A week ago, I accompanied Juan to the doctor’s where he took a test to determine if he had any allergies.
He’d been battling with a terrible sinus infection which started last year and never really went away. Along with that, occasional rashes and skin outbreaks had led his immunologist to the conclusion that he was dealing with several allergies, and it was time to find out which.
Neither of us had ever done an allergy test before, so it was a totally new experience for both of us. If you’ve done a test like this before, you’ll know that what the doctor does is place a tiny drop of protein from a particular food or element on the underside of your lower arms and wait for a few minutes to see if your skin develops any reaction to the protein.
In the fifteen minutes while we waited in the hall, we watched with slight alarm as different parts of Juan’s skin started turning red and developing rashes.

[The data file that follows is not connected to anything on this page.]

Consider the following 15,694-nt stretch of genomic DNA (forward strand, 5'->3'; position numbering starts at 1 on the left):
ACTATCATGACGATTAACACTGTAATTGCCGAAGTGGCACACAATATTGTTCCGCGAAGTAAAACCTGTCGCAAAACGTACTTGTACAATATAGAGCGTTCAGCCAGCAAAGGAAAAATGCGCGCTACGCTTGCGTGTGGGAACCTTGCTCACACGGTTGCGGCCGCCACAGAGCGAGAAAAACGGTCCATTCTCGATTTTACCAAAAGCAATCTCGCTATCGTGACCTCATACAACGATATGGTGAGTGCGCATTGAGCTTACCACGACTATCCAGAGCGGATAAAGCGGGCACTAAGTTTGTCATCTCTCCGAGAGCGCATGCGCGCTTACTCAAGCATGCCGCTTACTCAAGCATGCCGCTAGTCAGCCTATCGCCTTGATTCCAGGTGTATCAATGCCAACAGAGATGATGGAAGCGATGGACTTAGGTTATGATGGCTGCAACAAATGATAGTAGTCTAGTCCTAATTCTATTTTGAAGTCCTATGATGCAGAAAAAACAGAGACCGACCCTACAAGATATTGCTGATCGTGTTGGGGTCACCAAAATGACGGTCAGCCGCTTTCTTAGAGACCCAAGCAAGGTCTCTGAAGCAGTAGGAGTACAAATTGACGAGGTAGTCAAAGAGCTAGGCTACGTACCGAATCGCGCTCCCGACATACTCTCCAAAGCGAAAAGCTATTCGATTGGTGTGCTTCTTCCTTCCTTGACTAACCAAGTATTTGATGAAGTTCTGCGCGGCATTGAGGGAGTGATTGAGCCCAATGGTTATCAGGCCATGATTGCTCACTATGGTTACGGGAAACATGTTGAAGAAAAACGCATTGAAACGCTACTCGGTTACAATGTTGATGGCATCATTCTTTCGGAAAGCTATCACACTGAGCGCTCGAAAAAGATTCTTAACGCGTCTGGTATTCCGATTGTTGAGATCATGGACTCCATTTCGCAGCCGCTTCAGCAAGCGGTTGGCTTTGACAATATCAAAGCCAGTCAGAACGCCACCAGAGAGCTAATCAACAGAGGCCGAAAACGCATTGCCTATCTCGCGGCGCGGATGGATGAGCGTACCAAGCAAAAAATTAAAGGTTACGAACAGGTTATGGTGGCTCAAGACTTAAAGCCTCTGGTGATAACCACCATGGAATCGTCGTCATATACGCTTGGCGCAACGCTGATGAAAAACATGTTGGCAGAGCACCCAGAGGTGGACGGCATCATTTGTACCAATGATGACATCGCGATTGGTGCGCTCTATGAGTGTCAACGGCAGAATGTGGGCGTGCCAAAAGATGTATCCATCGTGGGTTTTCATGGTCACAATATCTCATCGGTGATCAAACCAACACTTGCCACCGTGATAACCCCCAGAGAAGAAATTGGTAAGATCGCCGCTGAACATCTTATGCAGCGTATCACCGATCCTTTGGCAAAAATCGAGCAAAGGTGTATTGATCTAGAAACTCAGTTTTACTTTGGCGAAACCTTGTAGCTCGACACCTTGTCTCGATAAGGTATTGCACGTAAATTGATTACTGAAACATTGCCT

The doctor later confirmed that Juan was positive for allergies to at least ten different proteins from elements including cow’s milk, chicken eggs, and soy. Uh-oh.
As we took the bus home later that evening, contemplating this new piece of information, it dawned on us that our food choices had just dramatically shrunk once more. Either that, or we’d have to be incredibly creative.
The first time that happened, it was in early last year, when Juan was first diagnosed with Celiac disease, which meant that we would have to cook without gluten at home. Thankfully, we’d managed to get used to eating gluten-free over the past one year plus.
Now, we’ll have to get used to cooking without milk or eggs or soy. It may be a little bit more complicated, since I use eggs and milk in so many recipes. But I’m not one to focus on the problem; I prefer to concentrate on finding solutions and implementing them. It’s time to be creative and move out of our comfort zone.
So in the past one week, we started reading vegan and dairy-free blogs; we joined Facebook groups for people with lactose and egg allergies; and we started making our own plant-based milks (all you need is a good blender and a cheesecloth).